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The Latest: German Companies Fear Negative Effects of Brexit

Wednesday, 22 June 2016 06:24 AM

LONDON (AP) — The Latest on the British referendum on EU membership (all times local):

10:50 a.m.

A German economic think-tank says more than a third of industrial companies it surveyed in the country, Europe's biggest economy, fear that a British exit from the European Union would have negative effects on their business.

The Ifo institute, which also produces a closely watched monthly business confidence index, said Wednesday that it surveyed 1,478 companies between June 6 and 21 to gauge their expectations of a possible British exit.

It said 38 percent of the firms questioned fear negative effects, and that those worries were particularly pronounced among companies with more than 500 employees. Another 61 percent expected no effect on their business, while just 1 percent expected positive effects.

Britain was the No. 3 destination for German exports last year and was Germany's fifth-biggest trading partner overall.

8:50 a.m.

Prime Minister David Cameron is taking on a frantic day of campaigning on the eve of vote on whether or not Britain will leave the European Union.

Cameron defended Britain's participation in the 28-nation bloc in a BBC interview Wednesday, arguing that the country benefits from membership and rejected the notion that the institution is moribund.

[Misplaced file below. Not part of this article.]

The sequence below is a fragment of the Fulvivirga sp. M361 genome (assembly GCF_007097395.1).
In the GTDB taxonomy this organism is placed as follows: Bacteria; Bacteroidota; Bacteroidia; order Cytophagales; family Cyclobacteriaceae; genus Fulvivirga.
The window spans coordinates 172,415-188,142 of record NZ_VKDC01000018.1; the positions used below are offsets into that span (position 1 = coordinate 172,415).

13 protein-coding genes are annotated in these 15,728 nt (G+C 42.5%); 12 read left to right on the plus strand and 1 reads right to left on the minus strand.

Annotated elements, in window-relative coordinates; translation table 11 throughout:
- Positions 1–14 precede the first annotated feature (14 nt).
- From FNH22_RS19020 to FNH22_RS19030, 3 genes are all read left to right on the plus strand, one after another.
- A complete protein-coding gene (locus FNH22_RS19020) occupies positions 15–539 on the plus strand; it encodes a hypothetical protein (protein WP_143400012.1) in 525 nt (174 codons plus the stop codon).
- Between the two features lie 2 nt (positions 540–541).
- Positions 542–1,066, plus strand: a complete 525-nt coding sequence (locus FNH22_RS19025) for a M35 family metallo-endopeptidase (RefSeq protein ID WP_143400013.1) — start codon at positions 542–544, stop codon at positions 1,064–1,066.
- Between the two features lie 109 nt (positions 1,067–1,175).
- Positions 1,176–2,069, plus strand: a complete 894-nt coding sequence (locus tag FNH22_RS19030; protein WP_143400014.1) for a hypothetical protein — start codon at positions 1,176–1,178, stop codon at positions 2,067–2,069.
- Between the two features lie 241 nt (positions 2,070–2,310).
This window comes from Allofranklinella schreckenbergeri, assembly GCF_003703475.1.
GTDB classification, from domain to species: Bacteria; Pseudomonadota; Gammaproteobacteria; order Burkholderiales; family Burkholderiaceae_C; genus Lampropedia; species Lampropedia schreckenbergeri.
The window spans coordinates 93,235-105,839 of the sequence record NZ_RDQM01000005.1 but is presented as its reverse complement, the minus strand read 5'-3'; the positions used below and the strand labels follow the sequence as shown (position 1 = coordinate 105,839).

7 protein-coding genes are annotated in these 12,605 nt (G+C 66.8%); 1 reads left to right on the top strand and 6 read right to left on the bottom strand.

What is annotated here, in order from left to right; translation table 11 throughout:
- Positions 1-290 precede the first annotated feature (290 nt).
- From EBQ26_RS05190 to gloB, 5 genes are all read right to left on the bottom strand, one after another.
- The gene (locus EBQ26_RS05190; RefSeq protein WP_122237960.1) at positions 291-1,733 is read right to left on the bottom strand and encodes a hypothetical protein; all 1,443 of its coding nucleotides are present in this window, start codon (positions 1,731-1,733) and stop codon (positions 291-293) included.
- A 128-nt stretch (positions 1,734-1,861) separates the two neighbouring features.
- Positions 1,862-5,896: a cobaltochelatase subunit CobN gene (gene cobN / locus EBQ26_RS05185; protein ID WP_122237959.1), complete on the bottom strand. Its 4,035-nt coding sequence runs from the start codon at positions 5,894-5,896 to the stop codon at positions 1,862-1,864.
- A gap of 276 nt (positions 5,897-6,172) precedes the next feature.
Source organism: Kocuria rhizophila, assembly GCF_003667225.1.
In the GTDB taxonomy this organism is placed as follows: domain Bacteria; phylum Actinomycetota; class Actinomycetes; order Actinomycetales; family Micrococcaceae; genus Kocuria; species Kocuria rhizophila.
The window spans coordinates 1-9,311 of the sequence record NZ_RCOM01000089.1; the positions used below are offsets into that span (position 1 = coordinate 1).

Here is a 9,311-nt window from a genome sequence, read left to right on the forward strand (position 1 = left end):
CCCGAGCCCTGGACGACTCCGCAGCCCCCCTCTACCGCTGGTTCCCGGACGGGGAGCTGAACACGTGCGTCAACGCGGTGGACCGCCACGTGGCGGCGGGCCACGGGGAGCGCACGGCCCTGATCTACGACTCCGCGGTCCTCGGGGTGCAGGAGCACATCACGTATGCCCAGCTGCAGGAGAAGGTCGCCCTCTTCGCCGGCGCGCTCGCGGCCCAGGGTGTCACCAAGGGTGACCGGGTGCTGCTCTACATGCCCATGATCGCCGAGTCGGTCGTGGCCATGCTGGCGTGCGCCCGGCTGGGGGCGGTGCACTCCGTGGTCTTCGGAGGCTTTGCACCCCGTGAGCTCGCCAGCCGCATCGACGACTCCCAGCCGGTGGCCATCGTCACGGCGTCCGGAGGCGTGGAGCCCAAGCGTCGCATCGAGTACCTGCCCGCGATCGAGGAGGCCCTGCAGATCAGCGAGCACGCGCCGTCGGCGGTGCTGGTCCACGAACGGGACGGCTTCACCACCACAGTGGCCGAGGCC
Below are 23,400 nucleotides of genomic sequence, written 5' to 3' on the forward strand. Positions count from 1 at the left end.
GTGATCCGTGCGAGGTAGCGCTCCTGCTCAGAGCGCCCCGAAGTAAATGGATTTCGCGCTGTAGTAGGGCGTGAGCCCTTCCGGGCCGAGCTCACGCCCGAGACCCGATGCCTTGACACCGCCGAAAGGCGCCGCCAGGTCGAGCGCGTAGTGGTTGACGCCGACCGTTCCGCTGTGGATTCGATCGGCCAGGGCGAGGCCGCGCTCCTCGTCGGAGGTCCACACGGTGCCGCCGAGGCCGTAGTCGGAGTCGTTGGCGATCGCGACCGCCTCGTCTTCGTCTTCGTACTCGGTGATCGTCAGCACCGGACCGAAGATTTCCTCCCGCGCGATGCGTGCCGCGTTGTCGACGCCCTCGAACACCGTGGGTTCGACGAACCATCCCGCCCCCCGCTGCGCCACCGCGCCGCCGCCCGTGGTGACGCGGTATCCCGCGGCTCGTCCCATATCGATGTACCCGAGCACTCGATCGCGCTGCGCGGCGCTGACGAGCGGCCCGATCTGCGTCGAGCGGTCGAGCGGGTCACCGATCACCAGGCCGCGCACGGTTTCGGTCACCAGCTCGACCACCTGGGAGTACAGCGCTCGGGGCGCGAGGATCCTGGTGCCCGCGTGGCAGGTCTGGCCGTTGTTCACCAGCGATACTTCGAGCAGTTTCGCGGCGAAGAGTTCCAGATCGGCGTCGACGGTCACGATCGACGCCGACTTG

Cameron says: "We are not shackled to a corpse."

Meanwhile, the most notable figure in the "leave" campaign, former London Mayor Boris Johnson, has kicked off a whirlwind tour of England as he pushes for a British exit — or Brexit.

Johnson toured Billingsgate Fish Market and urged voters to "believe in our country."

He says "this is a crucial time."

8:35 a.m.

Leaders of about half of Britain's largest companies have made a last ditch appeal to their employees to vote for remaining in the European Union.

In a letter to the Times on the eve of Thursday's vote, some 1,285 business leaders — include representatives of half of the FTSE 100 businesses — argue that a vote to leave will hurt the British economy.

Similar letters have been released in the course of the acrimonious campaign. But Wednesday's letter is clearly meant to make the 1.75 million people employed by the signatories to think twice about their vote.

The letter says: "Britain leaving the EU would mean uncertainty for our firms, less trade with Europe and fewer jobs."

The companies represented include Barclays, Standard Life and Anglo American.

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The Latest on the British referendum on EU membership (all times local):10:50 a.m.A German economic think-tank says more than a third of industrial companies it surveyed in the country, Europe's biggest economy, fear that a British exit from the European Union would have...
EU,Britain,EU,The Latest
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2016-24-22
Wednesday, 22 June 2016 06:24 AM
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